Black Boy is Richard Wright's nonfiction account of growing up black in the South during the Jim Crow-era and his experience as a young adult living in Chicago during the 1930s. Richard endures many hardships, including violence, stemming from the racism of southern whites. As a young man, Richard moves North to Chicago, though he continues to struggle with segregation and poverty as he becomes involved in Communist politics. Black Boy doubles as a remarkable record of the experiences of black people during a turbulent time in American History and a powerful personal narrative of oppression.
Black Boy (American Hunger) is a memoir of Richard Wright's childhood and young adulthood. It is split into two sections, "Southern Night" (concerning his childhood in the south) and "The Horror and the Glory" (concerning his early adult years in Chicago).
The book begins with a mischievous four-year-old Wright setting fire to his grandmother's house and continues in that vein. Wright is a curious child living in a household of strict, religious women and violent, irresponsible men. He quickly chafes against his surroundings, reading instead of playing with other children, and rejecting the church in favor of atheism at a young age. He feels even more out of place as he grows older and comes in contact with the rampant racism of the 1920s south. Not only does he find it generally unjust but he is also especially bothered by whites' and other blacks' desire to squash his intellectual curiosity and potential.
After his father deserts the family, young Wright is shuffled back and forth among his sick mother, his fanatically religious grandmother, and various aunts and uncles. As he ventures into the white world to find jobs, he encounters extreme racism and brutal violence, which stays with him the rest of his life. The family is starving. They have always viewed the north as a place of opportunity, so as soon as they can scrape together enough money, Richard and his aunt go to Chicago, promising to send for his mother and brother. But before Richard can go to Chicago, he has to resort to stealing money and lying. Many times he must do things he does not want to do, for survival.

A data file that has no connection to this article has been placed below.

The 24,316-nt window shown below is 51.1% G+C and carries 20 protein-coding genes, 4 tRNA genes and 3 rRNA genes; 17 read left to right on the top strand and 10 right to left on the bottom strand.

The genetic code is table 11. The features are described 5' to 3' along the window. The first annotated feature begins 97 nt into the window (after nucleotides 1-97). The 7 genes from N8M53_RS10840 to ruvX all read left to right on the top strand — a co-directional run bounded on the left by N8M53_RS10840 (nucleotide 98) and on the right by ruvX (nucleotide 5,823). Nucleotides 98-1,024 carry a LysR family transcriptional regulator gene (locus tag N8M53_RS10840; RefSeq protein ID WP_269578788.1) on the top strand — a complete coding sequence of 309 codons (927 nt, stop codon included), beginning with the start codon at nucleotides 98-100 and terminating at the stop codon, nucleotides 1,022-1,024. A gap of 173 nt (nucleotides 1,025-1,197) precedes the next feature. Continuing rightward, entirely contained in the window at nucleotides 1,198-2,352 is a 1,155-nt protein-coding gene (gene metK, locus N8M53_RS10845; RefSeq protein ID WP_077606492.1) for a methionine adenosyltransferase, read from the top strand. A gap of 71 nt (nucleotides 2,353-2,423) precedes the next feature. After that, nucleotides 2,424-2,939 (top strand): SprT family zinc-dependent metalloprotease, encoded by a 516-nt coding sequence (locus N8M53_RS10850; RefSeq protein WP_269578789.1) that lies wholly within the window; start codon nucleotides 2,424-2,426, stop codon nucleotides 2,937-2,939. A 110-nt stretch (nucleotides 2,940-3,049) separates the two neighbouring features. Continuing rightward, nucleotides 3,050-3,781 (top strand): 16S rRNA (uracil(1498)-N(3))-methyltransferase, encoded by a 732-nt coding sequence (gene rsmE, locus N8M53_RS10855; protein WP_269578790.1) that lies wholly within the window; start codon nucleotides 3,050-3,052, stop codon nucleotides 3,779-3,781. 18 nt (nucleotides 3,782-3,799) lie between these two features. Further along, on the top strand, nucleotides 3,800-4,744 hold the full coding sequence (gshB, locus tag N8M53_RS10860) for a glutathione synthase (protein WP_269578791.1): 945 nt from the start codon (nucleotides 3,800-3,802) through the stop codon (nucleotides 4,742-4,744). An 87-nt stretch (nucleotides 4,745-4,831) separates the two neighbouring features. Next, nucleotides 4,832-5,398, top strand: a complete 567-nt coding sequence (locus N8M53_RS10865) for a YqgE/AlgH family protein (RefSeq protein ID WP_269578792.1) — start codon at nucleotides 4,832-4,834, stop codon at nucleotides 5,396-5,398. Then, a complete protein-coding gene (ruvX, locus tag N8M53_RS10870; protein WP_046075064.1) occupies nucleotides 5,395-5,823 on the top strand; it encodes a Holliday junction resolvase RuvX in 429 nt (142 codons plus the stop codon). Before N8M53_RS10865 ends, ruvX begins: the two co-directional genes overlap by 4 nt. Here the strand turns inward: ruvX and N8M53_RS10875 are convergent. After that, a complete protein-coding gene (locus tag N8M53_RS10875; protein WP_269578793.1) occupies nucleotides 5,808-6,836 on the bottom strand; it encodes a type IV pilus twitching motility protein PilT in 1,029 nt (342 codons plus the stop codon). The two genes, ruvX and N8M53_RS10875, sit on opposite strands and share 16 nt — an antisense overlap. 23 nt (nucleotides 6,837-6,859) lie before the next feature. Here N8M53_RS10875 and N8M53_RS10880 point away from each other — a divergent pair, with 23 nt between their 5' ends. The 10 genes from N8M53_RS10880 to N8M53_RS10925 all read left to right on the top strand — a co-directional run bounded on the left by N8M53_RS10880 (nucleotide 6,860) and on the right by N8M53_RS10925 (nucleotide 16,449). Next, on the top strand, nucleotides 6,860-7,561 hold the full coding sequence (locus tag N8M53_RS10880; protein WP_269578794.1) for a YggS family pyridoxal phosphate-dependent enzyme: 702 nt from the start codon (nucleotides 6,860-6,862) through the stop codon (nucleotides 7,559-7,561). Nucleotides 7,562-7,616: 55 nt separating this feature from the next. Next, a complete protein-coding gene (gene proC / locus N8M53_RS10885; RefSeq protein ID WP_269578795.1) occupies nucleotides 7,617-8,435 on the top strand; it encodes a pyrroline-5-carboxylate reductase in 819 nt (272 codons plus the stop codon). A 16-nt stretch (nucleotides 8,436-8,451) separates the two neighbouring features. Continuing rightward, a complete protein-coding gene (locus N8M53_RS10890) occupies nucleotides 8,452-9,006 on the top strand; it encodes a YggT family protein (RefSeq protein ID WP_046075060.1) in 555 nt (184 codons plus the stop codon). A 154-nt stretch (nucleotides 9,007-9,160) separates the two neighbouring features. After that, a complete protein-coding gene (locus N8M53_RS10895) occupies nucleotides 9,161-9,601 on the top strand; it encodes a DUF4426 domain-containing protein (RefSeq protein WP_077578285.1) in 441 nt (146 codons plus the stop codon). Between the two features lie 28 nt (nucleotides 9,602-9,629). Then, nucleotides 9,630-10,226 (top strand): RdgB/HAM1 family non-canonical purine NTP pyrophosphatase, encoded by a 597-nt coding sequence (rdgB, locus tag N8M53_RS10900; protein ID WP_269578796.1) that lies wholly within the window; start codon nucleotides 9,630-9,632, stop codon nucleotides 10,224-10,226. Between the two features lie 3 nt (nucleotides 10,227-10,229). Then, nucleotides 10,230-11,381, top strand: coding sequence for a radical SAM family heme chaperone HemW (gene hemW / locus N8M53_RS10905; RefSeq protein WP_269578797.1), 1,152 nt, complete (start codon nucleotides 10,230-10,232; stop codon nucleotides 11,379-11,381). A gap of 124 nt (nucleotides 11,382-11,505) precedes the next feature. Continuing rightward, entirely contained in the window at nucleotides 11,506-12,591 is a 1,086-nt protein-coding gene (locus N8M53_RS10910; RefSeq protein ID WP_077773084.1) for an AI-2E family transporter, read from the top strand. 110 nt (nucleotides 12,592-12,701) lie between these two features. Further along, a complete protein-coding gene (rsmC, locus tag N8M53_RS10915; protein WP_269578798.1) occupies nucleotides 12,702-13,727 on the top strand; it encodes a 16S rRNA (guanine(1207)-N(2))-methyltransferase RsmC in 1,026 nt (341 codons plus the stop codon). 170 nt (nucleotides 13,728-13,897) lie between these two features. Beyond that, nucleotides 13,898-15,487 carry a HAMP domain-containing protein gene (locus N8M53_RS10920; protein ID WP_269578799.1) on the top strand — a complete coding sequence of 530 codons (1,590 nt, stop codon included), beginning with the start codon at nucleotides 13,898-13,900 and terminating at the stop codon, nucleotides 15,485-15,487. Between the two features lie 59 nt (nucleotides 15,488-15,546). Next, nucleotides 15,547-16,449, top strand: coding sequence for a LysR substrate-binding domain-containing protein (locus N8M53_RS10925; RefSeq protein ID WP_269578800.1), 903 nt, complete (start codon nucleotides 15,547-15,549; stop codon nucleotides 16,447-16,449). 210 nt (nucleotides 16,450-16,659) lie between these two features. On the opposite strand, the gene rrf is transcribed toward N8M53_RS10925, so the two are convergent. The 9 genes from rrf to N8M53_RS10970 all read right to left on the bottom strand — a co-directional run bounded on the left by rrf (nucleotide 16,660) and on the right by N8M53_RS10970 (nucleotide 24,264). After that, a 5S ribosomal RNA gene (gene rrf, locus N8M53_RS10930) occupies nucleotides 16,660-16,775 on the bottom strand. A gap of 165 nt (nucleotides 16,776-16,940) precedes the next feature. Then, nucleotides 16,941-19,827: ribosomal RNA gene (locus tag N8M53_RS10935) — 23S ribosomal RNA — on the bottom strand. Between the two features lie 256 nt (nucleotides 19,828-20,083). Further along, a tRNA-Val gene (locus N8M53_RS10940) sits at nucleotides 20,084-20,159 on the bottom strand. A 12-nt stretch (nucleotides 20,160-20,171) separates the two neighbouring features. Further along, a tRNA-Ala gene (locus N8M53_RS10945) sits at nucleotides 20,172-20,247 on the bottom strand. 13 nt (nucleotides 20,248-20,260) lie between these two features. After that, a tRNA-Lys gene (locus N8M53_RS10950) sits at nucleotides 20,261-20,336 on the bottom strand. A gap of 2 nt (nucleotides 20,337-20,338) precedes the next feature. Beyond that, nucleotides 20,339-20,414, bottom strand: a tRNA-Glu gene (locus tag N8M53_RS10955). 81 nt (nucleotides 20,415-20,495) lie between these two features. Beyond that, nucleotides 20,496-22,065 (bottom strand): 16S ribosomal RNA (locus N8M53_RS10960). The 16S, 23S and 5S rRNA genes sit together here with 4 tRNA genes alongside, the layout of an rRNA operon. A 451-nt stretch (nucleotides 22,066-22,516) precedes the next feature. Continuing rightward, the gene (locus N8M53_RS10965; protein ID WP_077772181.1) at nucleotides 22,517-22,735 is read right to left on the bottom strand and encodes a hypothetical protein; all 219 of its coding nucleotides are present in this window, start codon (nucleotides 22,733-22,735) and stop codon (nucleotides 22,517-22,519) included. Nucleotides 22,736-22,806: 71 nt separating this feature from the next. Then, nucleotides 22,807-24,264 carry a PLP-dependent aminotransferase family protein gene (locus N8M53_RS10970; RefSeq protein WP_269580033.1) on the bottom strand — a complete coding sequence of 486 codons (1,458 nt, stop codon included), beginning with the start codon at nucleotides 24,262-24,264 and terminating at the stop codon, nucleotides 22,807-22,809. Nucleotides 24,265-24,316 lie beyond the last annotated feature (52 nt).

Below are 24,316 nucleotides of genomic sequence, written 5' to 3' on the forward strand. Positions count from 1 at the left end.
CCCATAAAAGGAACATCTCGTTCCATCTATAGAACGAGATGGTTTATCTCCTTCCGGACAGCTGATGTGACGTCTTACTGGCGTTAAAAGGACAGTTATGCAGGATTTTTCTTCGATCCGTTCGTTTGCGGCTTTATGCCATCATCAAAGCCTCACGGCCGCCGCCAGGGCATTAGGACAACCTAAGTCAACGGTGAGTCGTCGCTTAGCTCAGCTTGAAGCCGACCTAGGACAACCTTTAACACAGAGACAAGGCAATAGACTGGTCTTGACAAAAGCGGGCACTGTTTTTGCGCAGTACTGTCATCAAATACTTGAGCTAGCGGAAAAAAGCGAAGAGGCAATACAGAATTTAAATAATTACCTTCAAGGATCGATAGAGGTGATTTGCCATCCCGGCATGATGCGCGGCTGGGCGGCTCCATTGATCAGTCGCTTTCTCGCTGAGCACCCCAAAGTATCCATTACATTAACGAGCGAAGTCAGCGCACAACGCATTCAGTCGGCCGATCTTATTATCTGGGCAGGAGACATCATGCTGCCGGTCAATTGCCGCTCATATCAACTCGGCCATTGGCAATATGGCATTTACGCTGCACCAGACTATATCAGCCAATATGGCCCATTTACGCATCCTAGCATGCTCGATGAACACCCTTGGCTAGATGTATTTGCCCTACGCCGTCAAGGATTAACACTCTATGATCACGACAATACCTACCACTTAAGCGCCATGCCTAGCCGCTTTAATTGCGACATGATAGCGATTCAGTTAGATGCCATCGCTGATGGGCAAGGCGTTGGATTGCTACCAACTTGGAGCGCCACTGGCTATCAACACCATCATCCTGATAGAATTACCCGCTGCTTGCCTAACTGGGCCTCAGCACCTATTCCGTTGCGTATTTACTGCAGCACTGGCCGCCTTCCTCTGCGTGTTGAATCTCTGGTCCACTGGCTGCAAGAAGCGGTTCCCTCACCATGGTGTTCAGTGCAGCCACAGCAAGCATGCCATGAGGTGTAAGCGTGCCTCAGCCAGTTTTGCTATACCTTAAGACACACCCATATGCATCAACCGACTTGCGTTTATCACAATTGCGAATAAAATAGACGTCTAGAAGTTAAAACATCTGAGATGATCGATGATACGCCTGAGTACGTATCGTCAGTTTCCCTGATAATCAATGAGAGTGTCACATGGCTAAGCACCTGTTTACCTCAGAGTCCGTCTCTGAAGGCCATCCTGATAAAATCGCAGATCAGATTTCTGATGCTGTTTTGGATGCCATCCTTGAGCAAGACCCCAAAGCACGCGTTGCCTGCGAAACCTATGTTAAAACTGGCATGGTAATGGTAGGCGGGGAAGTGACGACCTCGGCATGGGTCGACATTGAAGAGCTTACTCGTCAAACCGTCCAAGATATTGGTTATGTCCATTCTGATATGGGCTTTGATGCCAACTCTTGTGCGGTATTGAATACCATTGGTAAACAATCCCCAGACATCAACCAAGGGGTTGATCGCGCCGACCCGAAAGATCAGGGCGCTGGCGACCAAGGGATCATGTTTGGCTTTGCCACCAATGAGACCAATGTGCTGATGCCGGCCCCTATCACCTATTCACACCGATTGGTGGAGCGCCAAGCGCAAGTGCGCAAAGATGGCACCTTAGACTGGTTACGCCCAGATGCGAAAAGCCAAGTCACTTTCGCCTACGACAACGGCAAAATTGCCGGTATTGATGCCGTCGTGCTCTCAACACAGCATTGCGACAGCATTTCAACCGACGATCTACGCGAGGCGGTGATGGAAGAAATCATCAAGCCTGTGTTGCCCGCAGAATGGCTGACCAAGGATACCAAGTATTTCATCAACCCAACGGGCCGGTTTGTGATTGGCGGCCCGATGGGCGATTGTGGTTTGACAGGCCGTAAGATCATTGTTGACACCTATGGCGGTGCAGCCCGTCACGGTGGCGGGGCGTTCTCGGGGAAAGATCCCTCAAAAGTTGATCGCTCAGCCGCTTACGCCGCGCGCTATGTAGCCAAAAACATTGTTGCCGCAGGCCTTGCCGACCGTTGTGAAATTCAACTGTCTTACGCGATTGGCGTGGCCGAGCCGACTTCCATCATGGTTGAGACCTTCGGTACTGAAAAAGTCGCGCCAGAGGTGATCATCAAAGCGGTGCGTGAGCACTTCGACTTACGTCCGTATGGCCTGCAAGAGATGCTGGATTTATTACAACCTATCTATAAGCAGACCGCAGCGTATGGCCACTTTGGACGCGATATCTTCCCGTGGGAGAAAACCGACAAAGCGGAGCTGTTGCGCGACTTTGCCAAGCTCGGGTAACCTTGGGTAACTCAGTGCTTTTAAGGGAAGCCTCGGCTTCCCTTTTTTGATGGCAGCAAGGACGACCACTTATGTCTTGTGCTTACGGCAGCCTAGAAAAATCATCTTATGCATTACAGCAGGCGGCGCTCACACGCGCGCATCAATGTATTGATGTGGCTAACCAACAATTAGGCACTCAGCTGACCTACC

He finds the north less racist than the south and begins forming concrete ideas about American race relations. He holds many jobs, most of them menial. He washes floors during the day and reads Proust and medical journals by night. His family is still very poor, a stroke cripples his mother, and his relatives constantly annoy him about his atheism and his "pointless" reading. He finds a job at the post office and meets white men who share his cynical view of the world and religion in particular. They invite him to the John Reed Club, an organization that promotes the arts and social change. He becomes involved with a magazine called Left Front . He slowly becomes immersed in the Communist Party, organizing its writers and artists.
At first he thinks he will find friends within the party, especially among its black members, but he finds them to be just as afraid of change as the southern whites he had left behind. The Communists fear anyone who disagrees with their ideas and quickly brand Wright, who has always been inclined to question and speak his mind, a "counter-revolutionary". When he tries to leave the party, he is accused of trying to lead others away from it.
After witnessing the trial of another black Communist for counter-revolutionary activity, Wright decides to abandon the party. He remains branded an "enemy" of Communism, and party members threaten him away from various jobs and gatherings. Nevertheless, he does not fight them because he believes they are clumsily groping toward ideas that he agrees with: unity, tolerance, and equality. He ends the book by resolving to use his writing to search for a way to start a revolution: he thinks that everyone has a "hunger" for life that needs to be filled, and for him, writing is his way to the human heart.